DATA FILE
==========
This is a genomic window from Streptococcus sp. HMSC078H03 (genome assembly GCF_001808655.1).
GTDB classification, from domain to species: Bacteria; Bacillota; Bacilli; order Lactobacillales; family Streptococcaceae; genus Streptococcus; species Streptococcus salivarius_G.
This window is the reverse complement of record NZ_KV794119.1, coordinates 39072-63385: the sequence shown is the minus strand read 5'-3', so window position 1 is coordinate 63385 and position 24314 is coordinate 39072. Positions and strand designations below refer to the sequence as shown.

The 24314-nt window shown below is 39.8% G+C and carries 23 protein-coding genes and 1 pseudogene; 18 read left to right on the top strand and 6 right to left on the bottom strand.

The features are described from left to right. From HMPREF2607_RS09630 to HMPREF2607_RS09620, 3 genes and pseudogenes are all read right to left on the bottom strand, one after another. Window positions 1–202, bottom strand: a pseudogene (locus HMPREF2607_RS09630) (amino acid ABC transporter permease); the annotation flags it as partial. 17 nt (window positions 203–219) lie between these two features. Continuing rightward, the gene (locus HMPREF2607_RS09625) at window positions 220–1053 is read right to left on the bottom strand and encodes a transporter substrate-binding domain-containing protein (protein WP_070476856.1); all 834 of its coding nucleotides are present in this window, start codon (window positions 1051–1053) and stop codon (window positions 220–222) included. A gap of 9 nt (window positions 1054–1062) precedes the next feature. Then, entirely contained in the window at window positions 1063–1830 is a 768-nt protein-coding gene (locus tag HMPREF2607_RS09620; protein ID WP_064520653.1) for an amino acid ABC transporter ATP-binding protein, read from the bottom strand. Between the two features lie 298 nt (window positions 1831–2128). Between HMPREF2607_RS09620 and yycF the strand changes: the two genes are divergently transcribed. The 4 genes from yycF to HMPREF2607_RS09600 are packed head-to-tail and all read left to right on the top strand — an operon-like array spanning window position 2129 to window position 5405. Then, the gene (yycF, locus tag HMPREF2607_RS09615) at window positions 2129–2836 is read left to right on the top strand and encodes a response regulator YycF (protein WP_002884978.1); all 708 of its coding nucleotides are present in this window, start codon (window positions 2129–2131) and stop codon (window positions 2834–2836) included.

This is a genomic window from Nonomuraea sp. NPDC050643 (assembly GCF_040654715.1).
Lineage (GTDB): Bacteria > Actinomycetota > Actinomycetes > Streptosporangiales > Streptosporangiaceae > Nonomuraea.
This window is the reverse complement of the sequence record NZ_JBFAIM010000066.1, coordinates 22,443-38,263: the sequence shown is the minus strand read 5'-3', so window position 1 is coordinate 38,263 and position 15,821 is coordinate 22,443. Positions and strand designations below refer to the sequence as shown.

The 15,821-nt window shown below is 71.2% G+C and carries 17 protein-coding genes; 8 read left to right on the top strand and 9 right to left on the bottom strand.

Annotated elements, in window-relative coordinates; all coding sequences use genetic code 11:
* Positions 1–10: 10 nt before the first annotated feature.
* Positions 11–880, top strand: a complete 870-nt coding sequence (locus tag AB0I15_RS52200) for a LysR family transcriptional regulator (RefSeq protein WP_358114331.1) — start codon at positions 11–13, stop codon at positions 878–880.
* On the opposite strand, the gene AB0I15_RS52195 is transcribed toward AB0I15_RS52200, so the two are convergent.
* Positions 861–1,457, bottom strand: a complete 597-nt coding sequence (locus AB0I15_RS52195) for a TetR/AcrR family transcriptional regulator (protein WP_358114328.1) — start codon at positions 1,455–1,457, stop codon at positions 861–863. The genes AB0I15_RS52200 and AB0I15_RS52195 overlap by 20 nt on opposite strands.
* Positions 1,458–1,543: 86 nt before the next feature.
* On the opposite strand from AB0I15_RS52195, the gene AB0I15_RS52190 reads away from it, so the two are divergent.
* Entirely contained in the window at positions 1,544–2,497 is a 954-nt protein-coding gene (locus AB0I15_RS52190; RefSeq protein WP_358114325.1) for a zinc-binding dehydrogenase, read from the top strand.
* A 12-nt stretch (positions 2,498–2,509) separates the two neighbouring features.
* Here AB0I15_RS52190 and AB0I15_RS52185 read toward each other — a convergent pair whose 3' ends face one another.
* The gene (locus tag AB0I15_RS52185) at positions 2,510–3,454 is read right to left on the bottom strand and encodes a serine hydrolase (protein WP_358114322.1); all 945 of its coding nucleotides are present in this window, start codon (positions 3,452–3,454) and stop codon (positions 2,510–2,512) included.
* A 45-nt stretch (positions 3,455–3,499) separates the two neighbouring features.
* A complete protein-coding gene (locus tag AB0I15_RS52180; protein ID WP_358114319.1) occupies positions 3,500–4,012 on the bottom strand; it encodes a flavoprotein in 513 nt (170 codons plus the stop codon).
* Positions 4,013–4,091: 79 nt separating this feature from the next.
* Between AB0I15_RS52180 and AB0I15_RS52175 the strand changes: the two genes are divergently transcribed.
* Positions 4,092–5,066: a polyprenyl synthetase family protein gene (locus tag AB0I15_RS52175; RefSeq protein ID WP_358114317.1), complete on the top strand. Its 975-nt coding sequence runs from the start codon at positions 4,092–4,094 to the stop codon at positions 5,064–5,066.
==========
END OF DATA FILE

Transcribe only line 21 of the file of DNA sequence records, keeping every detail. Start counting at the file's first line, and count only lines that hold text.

* A 45-nt stretch (positions 3,455–3,499) separates the two neighbouring features.